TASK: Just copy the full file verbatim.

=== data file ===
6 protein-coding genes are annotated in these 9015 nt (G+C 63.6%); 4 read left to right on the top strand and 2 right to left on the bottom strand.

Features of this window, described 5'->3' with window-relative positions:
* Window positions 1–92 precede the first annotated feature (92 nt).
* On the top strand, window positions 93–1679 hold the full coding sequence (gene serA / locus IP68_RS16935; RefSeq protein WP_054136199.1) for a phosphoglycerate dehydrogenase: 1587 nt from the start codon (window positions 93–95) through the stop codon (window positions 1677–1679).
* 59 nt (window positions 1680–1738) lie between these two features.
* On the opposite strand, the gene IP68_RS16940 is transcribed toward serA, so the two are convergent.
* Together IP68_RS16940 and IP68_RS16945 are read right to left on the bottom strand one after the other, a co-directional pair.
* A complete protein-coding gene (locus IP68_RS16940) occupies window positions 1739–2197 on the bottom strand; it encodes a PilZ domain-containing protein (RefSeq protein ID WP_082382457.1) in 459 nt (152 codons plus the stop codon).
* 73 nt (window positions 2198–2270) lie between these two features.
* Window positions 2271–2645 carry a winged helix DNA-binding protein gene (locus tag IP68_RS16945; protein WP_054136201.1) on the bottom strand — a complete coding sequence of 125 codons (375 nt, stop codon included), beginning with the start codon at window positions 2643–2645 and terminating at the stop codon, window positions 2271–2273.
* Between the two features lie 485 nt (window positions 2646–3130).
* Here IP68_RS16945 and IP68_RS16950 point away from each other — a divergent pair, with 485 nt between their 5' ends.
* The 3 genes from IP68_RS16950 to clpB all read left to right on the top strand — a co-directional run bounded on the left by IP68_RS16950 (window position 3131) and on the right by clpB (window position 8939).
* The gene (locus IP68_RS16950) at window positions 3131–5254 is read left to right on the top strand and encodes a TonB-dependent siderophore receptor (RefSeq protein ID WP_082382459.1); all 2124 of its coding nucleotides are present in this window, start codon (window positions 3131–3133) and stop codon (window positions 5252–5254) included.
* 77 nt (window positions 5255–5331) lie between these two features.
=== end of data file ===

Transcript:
6 protein-coding genes are annotated in these 9015 nt (G+C 63.6%); 4 read left to right on the top strand and 2 right to left on the bottom strand.

Features of this window, described 5'->3' with window-relative positions:
* Window positions 1–92 precede the first annotated feature (92 nt).
* On the top strand, window positions 93–1679 hold the full coding sequence (gene serA / locus IP68_RS16935; RefSeq protein WP_054136199.1) for a phosphoglycerate dehydrogenase: 1587 nt from the start codon (window positions 93–95) through the stop codon (window positions 1677–1679).
* 59 nt (window positions 1680–1738) lie between these two features.
* On the opposite strand, the gene IP68_RS16940 is transcribed toward serA, so the two are convergent.
* Together IP68_RS16940 and IP68_RS16945 are read right to left on the bottom strand one after the other, a co-directional pair.
* A complete protein-coding gene (locus IP68_RS16940) occupies window positions 1739–2197 on the bottom strand; it encodes a PilZ domain-containing protein (RefSeq protein ID WP_082382457.1) in 459 nt (152 codons plus the stop codon).
* 73 nt (window positions 2198–2270) lie between these two features.
* Window positions 2271–2645 carry a winged helix DNA-binding protein gene (locus tag IP68_RS16945; protein WP_054136201.1) on the bottom strand — a complete coding sequence of 125 codons (375 nt, stop codon included), beginning with the start codon at window positions 2643–2645 and terminating at the stop codon, window positions 2271–2273.
* Between the two features lie 485 nt (window positions 2646–3130).
* Here IP68_RS16945 and IP68_RS16950 point away from each other — a divergent pair, with 485 nt between their 5' ends.
* The 3 genes from IP68_RS16950 to clpB all read left to right on the top strand — a co-directional run bounded on the left by IP68_RS16950 (window position 3131) and on the right by clpB (window position 8939).
* The gene (locus IP68_RS16950) at window positions 3131–5254 is read left to right on the top strand and encodes a TonB-dependent siderophore receptor (RefSeq protein ID WP_082382459.1); all 2124 of its coding nucleotides are present in this window, start codon (window positions 3131–3133) and stop codon (window positions 5252–5254) included.
* 77 nt (window positions 5255–5331) lie between these two features.